Not my style, but I do have a friend who recently dreamt that she and her husband had three kids and named one of them Zebulon!
That’s great, Charlotte – do they have one? And would she really call him Zebulon in honor of the dream? Olivekit at Nameberry changed her daughter’s named to Olive at the very last second because of a dream …
Yes, they just had a daughter in August. They named her Tamar Sophia. If she’d been a boy, they would have called him Asher. Also one of the twelve sons of Israel, but a slightly less obscure one.
No. Not for me. But heavily Biblical verging on Star Trek -esque names are not my scene.
That said, I do think Zebedee adorable in a highly guilty pleasure sense but that’s more for the little spring man off The Magic Roundabout who was Z
Great link, Bewildertrix – thanks!
Christina Fonseca says
I like Zebulon because of Zeb – and I’m not usually a nickname person! Back in the day when I was a teacher, I had a Zeb and a Jed in the same class. I would say they were probably born around 1979, coinciding with its appearance in the Top 1000.
I’m just a hop, skip, and jump away from a small town called Zebulon. It is more colonial than Biblical to me (largely because I’m a dunce when it comes to the Bible). I love Zeb (yep, Zebedee was on the longer list, but it’s too ‘out there’ for the OH and, honestly, for me too – but you get Zeb, Zed, and Zee from that, so it is a name I still love). Zebulon, (which looks slightly like it could be from a freaky sci-fi/robot movie: zeb-you-LON, when mispronounced and said in a robo-monotone), is a little too much for me…. even when pronounced correctly. I think it’s partly how it looks that makes me feel like it’s too much.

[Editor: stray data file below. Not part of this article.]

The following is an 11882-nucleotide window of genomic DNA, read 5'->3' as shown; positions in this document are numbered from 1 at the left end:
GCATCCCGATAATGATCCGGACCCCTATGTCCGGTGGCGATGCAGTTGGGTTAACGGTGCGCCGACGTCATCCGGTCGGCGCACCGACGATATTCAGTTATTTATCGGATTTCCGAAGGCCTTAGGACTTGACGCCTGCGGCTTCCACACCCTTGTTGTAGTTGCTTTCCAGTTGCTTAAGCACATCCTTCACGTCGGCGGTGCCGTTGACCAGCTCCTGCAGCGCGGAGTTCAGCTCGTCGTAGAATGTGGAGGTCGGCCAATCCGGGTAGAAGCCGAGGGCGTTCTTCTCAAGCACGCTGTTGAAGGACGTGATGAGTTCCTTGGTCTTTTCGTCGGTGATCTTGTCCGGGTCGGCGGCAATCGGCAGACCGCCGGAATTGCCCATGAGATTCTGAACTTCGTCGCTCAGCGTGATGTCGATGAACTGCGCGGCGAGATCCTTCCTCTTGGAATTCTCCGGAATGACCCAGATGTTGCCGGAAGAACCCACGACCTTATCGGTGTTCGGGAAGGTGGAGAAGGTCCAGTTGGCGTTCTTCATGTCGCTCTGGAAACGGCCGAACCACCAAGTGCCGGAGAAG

As for meaning, I can see how gift, sacrifice, honor, and exaltation are all related ideas, so perhaps the meaning of the z-b-l or z-b root could incorporate all of those concepts… just a thought.
Stick it in the no pile with Ezra and the other way too biblical names! this was a name a friend and I used to joke we’d bestow on a cat. Not for me!
I really like Zebulon. Its cool, hip and zingy. I like the possible nickname option of Zeb. I wish it was more common, like the other similar Biblical names that seem to have skyrocketed.
DH was supposed to be Zebulon Zachariah when he was born in 1975. Instead he is Jason Robert! But still we have considered using it as a nod to him. Or at least Zeb which I find a bit more user-friendly. Of course, I’m a fan of short boy names to begin with so take it for what its worth.